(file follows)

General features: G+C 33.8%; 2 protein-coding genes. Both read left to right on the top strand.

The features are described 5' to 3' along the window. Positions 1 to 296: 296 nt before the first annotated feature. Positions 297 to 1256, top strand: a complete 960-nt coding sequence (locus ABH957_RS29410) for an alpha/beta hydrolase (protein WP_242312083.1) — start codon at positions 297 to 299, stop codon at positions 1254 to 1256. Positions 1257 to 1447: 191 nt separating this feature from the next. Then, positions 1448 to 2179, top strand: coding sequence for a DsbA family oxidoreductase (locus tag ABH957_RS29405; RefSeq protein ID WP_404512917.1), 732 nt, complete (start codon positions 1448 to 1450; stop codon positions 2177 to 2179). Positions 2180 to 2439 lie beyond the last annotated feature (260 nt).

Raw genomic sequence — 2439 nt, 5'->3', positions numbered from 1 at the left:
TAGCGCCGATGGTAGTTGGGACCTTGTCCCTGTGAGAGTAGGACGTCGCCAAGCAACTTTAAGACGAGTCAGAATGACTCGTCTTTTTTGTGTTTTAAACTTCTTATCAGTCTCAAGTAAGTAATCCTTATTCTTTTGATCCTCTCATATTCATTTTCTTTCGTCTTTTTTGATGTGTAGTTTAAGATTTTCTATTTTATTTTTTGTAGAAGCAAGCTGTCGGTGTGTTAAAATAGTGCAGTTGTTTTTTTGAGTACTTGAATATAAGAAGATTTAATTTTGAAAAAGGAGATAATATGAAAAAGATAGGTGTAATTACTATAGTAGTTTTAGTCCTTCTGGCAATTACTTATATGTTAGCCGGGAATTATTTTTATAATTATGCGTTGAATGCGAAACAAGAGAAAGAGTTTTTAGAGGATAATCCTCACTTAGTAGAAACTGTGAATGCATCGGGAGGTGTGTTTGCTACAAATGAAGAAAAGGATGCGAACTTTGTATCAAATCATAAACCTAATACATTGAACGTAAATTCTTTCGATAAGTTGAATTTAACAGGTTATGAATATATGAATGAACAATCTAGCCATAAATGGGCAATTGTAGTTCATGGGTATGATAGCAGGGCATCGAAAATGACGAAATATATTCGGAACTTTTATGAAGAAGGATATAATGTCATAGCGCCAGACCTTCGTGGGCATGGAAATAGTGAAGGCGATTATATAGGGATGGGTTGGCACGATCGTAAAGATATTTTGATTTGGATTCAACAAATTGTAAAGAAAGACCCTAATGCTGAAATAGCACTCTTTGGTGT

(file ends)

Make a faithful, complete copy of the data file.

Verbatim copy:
General features: G+C 33.8%; 2 protein-coding genes. Both read left to right on the top strand.

The features are described 5' to 3' along the window. Positions 1 to 296: 296 nt before the first annotated feature. Positions 297 to 1256, top strand: a complete 960-nt coding sequence (locus ABH957_RS29410) for an alpha/beta hydrolase (protein WP_242312083.1) — start codon at positions 297 to 299, stop codon at positions 1254 to 1256. Positions 1257 to 1447: 191 nt separating this feature from the next. Then, positions 1448 to 2179, top strand: coding sequence for a DsbA family oxidoreductase (locus tag ABH957_RS29405; RefSeq protein ID WP_404512917.1), 732 nt, complete (start codon positions 1448 to 1450; stop codon positions 2177 to 2179). Positions 2180 to 2439 lie beyond the last annotated feature (260 nt).

Raw genomic sequence — 2439 nt, 5'->3', positions numbered from 1 at the left:
TAGCGCCGATGGTAGTTGGGACCTTGTCCCTGTGAGAGTAGGACGTCGCCAAGCAACTTTAAGACGAGTCAGAATGACTCGTCTTTTTTGTGTTTTAAACTTCTTATCAGTCTCAAGTAAGTAATCCTTATTCTTTTGATCCTCTCATATTCATTTTCTTTCGTCTTTTTTGATGTGTAGTTTAAGATTTTCTATTTTATTTTTTGTAGAAGCAAGCTGTCGGTGTGTTAAAATAGTGCAGTTGTTTTTTTGAGTACTTGAATATAAGAAGATTTAATTTTGAAAAAGGAGATAATATGAAAAAGATAGGTGTAATTACTATAGTAGTTTTAGTCCTTCTGGCAATTACTTATATGTTAGCCGGGAATTATTTTTATAATTATGCGTTGAATGCGAAACAAGAGAAAGAGTTTTTAGAGGATAATCCTCACTTAGTAGAAACTGTGAATGCATCGGGAGGTGTGTTTGCTACAAATGAAGAAAAGGATGCGAACTTTGTATCAAATCATAAACCTAATACATTGAACGTAAATTCTTTCGATAAGTTGAATTTAACAGGTTATGAATATATGAATGAACAATCTAGCCATAAATGGGCAATTGTAGTTCATGGGTATGATAGCAGGGCATCGAAAATGACGAAATATATTCGGAACTTTTATGAAGAAGGATATAATGTCATAGCGCCAGACCTTCGTGGGCATGGAAATAGTGAAGGCGATTATATAGGGATGGGTTGGCACGATCGTAAAGATATTTTGATTTGGATTCAACAAATTGTAAAGAAAGACCCTAATGCTGAAATAGCACTCTTTGGTGT